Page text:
There is controversy as to the effectiveness of cold and heat after strenuous exercise (1,4,11,50). Some studies show that heat is better, whereas others favor cold, and others show little effect of either (5,16). The problem seems to be that when comparing heat to cold or examining either, there is no clear definition of what heat is or what cold temperature should be and the population of people being studied. Thus the literature is in total confusion. Another complicating factor is the duration of cold and heat. The issue is one of physics and heat flow. Warming the muscles to the core temperature is a slow process (27,33). First, subcutaneous fat buffers the gains in heat from the skin to the muscle (28,33). Second, basic heat flow equations show that the steeper the gradient the greater the heat flow (27). But if heat is too elevated above the core, the skin can burn (14,44). This limits rapidly applied heat modalities such as hydrotherapy to 20–30 minutes exposures (37). The same argument can be made for cold treatment except that cold can be tens of degrees less than the core temperature so that heat flow from the muscle can be more rapid. But there is still a vast difference in the tissue penetration of hydrotherapy vs. 50° cold packs vs. therapy ice packs separated from the skin by 6–8 layers of towels (37). Therefore, in this investigation, we used ThermaCare cold wraps (ice) directly on the skin for 20 minutes, and for heat treatment, we used ThermaCare heat wraps applied for 8 hours to standardize the heat and cold application. The 8-hour exposure allows the heat to gradually penetrate into deep tissue and keep it warm for hours. The exercise was standardized and all subjects were students with similar exercise training, age, and BMI so that variability in exercise and subjects could be eliminated to make a proper comparison of the effects of cold and heat.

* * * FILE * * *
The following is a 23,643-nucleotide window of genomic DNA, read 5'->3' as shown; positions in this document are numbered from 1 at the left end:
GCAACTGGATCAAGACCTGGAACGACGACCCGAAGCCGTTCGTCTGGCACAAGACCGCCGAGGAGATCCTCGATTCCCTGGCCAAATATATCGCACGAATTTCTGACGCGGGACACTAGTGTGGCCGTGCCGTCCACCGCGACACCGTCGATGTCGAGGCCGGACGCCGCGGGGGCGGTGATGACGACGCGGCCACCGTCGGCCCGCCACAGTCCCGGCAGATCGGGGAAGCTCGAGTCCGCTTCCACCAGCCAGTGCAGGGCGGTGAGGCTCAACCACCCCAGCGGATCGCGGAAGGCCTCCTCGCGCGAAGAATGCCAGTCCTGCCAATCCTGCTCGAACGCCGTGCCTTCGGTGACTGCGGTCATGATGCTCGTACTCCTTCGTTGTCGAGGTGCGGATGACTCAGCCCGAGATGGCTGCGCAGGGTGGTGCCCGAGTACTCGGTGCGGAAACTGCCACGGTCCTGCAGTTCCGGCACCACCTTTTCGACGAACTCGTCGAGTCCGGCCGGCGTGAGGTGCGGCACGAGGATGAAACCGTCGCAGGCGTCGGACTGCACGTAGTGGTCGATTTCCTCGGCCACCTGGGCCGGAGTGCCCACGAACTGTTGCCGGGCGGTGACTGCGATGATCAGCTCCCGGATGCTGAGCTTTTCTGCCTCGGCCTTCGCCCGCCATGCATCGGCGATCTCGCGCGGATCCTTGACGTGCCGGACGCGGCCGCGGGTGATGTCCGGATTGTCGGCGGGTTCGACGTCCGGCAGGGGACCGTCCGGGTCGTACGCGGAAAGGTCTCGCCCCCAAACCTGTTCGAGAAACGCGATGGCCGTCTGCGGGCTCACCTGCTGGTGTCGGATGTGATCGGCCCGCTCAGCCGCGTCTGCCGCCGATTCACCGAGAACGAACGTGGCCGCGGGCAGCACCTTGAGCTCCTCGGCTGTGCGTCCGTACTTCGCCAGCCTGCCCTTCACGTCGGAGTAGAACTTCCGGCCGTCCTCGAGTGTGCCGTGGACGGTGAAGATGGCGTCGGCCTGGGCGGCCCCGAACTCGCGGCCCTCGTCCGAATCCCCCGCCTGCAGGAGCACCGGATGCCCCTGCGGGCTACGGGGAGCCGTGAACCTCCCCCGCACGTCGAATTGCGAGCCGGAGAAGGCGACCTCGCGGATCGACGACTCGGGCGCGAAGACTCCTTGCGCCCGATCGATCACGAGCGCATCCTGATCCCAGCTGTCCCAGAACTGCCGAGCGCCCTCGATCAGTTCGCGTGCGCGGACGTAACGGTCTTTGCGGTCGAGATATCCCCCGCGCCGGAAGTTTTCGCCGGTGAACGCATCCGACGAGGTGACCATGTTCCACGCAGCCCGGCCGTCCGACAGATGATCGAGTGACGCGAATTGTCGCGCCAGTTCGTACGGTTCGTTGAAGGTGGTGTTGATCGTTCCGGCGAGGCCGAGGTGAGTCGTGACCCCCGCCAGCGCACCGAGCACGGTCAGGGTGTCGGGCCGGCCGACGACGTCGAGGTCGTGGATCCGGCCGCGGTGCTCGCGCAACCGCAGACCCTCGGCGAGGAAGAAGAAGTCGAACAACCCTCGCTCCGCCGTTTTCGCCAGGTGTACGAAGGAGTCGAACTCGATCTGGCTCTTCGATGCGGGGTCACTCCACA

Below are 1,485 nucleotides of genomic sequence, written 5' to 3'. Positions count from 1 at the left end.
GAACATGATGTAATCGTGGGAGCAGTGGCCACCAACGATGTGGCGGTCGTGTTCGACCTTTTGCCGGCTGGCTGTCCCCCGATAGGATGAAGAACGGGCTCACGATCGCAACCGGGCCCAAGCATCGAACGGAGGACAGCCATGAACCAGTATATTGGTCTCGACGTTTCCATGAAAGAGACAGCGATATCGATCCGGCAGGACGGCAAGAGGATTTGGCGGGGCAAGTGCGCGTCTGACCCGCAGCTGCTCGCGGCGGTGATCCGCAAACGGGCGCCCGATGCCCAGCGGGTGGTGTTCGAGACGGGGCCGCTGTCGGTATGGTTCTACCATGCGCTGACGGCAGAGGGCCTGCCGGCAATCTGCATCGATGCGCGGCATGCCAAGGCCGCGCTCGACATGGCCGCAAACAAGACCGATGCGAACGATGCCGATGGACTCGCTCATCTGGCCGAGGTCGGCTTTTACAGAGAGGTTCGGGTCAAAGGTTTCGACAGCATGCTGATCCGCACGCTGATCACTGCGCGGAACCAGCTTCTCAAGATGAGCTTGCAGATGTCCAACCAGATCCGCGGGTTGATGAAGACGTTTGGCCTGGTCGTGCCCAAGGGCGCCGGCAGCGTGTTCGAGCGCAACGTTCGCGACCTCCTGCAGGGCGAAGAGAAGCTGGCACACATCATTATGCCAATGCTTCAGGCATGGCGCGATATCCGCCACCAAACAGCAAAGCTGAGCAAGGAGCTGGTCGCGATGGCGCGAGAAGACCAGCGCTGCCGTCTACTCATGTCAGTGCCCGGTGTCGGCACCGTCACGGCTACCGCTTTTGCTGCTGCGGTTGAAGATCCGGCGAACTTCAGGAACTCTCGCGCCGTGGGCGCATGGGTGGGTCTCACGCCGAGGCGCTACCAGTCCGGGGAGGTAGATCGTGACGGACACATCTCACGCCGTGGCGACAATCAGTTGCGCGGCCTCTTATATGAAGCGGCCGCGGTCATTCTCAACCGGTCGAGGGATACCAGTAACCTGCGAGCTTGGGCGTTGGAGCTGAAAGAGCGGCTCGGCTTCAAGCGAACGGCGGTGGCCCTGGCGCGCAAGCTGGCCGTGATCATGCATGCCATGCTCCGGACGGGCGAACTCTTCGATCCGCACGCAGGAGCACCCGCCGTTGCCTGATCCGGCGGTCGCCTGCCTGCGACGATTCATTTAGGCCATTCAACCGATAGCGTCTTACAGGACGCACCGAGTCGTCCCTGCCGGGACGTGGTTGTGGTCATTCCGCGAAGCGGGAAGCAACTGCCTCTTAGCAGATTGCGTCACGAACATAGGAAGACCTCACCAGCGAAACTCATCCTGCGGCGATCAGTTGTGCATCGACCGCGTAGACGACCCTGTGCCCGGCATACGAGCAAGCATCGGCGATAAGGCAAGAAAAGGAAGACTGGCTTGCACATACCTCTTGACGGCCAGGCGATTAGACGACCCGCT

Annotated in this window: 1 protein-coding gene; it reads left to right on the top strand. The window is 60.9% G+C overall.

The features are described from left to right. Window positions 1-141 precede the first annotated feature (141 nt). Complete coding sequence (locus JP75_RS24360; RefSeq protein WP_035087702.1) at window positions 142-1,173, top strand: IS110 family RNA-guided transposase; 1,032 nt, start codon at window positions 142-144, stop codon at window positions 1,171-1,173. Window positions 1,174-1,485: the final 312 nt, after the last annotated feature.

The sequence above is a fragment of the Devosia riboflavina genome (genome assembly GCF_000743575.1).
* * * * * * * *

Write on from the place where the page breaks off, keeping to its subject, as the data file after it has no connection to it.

Compared to the control subjects, who were very sore and lost a lot of strength after exercise, cold or heat both were both effective in reducing muscle damage and pain. Control subjects lost almost 24% of their strength in the days after exercise. The results show that to preserve muscle strength after strenuous exercise, heat immediately applied after exercise was best. In addition, using heat immediately after exercise seemed to result in the least damage to muscle, as assessed by myoglobin and the force of passive movement hysteresis curve. If heat and cold are not applied until 24 hours later, the reverse is true; cold is better than heat in preserving strength and reducing tissue damage.
This is supported by measuring the force needed to passively move the knee (18,19). Here, heat immediately after exercise caused the use of less force to passively flex the knee than it was found in the control subjects or after any of the other 3 modalities. Hysteresis in flexion and extension was increased in controls but was not increased if either cold or heat was applied to the legs immediately after exercise. This increase in hysteresis shows damage top muscle and soft tissue (18,19).
For reducing pain, the control subjects were very sore in the days after exercise. Cold immediately after exercise or 24 hours later was superior to heat in reducing pain, alhough both did reduce pain. Pain measured by a visual analog scale showed that soreness was reduced with cold immediately or at 24 hours and was more than it was found with heat, although both were superior in reducing soreness compared to the control subjects who did nothing.